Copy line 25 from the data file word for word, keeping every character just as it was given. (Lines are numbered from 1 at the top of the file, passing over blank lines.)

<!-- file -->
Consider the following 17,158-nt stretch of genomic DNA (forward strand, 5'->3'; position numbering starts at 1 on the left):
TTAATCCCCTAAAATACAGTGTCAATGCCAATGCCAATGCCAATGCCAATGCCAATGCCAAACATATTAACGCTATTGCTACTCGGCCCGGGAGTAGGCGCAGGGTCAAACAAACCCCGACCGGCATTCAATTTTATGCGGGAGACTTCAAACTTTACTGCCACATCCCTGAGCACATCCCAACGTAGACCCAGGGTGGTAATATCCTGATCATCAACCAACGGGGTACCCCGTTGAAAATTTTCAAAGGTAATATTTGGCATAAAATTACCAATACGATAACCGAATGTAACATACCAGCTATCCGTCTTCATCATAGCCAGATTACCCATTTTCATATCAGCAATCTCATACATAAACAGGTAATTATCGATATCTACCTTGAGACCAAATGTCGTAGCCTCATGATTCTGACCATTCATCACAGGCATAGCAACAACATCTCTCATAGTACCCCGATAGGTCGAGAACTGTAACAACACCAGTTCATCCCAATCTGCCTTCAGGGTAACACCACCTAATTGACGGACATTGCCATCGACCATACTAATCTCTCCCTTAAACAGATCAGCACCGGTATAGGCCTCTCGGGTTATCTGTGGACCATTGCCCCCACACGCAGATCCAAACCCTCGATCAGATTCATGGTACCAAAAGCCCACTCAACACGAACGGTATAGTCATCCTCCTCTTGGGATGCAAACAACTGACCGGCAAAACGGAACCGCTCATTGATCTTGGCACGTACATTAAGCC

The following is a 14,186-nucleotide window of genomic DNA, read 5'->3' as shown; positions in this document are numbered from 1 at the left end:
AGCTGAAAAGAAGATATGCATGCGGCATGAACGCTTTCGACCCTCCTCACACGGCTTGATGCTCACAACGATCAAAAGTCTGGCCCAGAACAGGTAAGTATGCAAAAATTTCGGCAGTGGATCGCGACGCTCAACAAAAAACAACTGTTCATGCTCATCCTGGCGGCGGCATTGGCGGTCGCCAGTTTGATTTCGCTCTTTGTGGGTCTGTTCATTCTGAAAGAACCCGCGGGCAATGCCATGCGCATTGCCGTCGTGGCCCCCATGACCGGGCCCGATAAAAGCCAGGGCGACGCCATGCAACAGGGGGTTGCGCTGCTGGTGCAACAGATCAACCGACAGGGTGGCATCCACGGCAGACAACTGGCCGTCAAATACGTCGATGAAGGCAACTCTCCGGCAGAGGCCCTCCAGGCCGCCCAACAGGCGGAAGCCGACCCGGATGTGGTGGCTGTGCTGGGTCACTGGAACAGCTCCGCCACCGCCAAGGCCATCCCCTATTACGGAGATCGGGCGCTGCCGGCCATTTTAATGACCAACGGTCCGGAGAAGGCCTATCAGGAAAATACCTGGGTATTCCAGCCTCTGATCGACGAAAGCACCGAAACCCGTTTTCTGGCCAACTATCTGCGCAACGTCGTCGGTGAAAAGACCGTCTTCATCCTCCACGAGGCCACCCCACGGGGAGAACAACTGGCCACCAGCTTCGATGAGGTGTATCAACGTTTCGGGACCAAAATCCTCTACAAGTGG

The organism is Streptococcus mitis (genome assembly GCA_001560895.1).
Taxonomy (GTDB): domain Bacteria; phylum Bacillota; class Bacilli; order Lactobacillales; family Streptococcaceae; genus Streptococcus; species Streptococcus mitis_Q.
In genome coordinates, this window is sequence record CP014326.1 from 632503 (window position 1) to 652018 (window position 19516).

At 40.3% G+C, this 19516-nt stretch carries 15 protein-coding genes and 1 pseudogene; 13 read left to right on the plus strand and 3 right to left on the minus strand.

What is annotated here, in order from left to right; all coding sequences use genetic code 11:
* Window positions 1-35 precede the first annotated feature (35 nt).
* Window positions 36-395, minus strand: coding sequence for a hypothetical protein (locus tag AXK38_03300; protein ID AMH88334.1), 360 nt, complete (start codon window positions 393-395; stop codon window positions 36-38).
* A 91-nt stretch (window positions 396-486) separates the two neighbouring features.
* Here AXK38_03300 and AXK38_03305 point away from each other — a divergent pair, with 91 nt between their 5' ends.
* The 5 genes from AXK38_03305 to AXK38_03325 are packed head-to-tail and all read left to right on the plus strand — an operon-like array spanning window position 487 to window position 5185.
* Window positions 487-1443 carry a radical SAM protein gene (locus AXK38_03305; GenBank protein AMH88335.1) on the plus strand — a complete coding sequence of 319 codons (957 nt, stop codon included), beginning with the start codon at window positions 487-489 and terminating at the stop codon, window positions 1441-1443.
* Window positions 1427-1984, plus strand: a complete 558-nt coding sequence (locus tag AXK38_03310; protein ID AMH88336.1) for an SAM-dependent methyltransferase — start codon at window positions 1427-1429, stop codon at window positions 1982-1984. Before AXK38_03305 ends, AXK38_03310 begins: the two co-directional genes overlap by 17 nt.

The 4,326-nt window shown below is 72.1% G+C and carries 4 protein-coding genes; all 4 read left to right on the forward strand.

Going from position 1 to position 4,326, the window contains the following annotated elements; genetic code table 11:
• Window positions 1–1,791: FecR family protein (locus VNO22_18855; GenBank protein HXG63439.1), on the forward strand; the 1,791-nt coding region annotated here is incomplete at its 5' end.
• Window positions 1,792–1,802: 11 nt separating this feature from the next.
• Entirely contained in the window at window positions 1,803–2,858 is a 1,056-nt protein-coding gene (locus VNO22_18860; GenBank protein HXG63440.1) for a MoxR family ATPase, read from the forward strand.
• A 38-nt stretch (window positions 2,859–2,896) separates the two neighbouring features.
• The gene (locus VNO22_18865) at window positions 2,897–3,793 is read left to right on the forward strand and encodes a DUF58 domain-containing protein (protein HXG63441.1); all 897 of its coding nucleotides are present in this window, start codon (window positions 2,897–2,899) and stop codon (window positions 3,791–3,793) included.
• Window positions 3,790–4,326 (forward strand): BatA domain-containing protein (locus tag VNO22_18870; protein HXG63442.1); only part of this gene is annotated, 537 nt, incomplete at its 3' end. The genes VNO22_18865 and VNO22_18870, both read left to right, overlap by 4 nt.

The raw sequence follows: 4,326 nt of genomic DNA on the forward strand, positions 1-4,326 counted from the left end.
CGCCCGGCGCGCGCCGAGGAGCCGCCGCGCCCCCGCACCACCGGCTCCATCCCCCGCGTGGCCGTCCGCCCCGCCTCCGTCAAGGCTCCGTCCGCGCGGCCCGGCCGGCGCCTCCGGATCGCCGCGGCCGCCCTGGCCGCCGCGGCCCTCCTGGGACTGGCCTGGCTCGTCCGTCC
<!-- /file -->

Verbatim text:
The raw sequence follows: 4,326 nt of genomic DNA on the forward strand, positions 1-4,326 counted from the left end.